54 Pages Posted: 5 Jan 2017
Date Written: October 4, 2016
Political representatives with criminal backgrounds are considered a great problem in many countries. In India in particular, the public disclosure of the large share of politicians currently facing criminal charges has sparked a heated public debate and emerging literature assessing the causes and effects. We develop a model of the incentives faced by members of parliament (MPs) when deciding whether to engage in effort for their constituencies to assess these consequences. Based on the coding of published affidavits and a comprehensive set of three proxies to measure effort in the 14th Lok Sabha over the 2004-2009 legislative period, we put the model to an empirical test. MPs facing criminal accusations exhibit on average about 5% lower attendance rates and lower utilization rates in a local area development fund, and less (but insignificantly) parliamentary activity. As predicted by the model, these differences depend on the development level of the constituency, a proxy for rent-seeking possibilities and monitoring intensity. We argue and demonstrate why these negative relations should constitute an upper bound estimate of the causal effect, and show that even under conservative assumptions the effect is unlikely to be caused by unaccounted selection-bias.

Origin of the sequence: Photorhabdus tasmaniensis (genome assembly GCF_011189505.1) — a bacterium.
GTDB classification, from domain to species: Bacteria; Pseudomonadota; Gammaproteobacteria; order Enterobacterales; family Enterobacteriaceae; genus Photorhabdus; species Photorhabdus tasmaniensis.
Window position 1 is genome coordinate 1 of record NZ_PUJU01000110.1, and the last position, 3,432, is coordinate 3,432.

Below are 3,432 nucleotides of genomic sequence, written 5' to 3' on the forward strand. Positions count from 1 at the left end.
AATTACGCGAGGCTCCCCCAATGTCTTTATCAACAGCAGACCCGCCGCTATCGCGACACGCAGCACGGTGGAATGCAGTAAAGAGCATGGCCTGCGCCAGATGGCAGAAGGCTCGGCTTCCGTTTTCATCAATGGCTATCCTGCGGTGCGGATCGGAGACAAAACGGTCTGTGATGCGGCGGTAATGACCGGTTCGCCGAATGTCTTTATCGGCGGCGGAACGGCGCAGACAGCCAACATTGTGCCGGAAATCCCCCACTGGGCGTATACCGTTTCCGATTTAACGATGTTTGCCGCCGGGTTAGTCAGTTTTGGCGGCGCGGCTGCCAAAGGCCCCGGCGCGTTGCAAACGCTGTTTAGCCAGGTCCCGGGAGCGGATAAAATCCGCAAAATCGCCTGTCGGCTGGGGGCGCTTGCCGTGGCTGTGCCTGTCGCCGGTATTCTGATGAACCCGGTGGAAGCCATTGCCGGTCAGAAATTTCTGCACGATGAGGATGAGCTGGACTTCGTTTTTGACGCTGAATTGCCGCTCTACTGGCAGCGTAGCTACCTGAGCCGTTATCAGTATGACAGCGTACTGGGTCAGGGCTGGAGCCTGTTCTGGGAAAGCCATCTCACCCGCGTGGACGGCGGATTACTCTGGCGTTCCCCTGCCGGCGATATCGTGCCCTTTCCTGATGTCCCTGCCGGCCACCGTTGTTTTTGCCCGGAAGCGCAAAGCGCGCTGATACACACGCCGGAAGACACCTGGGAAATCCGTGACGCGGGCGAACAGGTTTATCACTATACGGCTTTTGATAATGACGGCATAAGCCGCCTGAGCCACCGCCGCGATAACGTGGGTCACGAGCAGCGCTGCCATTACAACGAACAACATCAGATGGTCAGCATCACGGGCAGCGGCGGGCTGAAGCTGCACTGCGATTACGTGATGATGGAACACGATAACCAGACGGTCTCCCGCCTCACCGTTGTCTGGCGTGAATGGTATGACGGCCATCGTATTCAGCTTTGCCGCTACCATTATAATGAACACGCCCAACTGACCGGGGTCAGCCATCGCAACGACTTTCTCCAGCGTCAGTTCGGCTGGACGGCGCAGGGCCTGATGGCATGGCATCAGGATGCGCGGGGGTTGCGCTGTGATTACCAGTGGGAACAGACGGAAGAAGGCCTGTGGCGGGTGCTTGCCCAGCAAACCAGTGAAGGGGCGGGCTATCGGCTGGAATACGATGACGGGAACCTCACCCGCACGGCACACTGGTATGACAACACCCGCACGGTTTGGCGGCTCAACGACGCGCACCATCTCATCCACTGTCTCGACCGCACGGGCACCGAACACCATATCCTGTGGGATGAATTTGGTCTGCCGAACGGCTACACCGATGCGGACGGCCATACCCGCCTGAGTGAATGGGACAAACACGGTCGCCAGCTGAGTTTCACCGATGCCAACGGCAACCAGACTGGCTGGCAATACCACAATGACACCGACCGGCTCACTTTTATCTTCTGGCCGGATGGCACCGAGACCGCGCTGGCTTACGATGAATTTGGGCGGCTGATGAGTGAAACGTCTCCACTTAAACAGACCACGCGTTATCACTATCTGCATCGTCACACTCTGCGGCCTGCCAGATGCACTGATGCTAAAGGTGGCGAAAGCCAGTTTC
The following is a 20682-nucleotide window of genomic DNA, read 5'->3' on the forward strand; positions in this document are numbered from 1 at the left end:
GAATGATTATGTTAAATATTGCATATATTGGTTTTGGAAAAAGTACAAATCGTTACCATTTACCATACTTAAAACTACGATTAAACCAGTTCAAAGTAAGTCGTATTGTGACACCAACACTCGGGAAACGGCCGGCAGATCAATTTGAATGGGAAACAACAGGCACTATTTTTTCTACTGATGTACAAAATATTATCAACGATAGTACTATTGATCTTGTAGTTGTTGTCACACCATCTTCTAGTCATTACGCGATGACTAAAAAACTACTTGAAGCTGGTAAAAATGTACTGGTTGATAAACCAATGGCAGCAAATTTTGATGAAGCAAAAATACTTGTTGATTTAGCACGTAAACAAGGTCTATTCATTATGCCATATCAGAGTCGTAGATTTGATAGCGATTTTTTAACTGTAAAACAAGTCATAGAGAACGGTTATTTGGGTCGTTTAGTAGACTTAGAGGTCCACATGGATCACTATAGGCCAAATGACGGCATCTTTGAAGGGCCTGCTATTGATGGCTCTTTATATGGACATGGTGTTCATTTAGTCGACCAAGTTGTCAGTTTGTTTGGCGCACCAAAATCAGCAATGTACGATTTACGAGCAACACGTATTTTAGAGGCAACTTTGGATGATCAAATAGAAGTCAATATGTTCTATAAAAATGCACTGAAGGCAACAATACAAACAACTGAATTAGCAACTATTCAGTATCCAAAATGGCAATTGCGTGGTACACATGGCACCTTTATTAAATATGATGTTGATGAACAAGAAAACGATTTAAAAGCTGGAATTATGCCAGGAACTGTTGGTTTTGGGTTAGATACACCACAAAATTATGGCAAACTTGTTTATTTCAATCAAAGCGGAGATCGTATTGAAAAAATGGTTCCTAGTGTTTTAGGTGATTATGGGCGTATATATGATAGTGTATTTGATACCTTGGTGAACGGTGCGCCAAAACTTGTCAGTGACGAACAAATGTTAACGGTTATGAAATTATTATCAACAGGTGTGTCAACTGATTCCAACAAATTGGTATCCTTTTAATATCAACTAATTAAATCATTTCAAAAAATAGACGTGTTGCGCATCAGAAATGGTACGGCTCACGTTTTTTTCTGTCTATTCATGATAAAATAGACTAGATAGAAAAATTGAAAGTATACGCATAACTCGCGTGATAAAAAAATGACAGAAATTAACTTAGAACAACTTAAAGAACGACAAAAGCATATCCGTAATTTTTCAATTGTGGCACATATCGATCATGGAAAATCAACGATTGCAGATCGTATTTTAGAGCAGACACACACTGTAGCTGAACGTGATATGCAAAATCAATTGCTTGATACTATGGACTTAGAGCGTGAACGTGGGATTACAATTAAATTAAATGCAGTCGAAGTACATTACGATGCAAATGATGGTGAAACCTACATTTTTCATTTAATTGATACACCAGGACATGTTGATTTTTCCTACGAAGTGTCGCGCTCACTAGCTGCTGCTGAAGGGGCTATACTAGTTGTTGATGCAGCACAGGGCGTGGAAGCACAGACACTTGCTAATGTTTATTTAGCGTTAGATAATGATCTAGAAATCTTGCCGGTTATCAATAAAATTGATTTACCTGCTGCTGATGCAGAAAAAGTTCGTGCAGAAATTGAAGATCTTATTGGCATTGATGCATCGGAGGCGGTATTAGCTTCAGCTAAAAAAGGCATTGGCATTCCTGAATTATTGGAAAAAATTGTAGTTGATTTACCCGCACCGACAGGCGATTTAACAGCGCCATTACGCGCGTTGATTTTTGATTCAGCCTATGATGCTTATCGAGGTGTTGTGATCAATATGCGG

Keywords: India, Elections, Crime, Good and Bad Politicians, Development, Attendance and Activity in Parliament, Political Economy
Suggested Citation: Suggested Citation
Gehring, Kai and Kauffeldt, T. Florian and Vadlamannati, Krishna Chaitanya, Crime, Incentives and Political Effort: A Model and Empirical Application for India (October 4, 2016). Available at SSRN: https://ssrn.com/abstract=2892255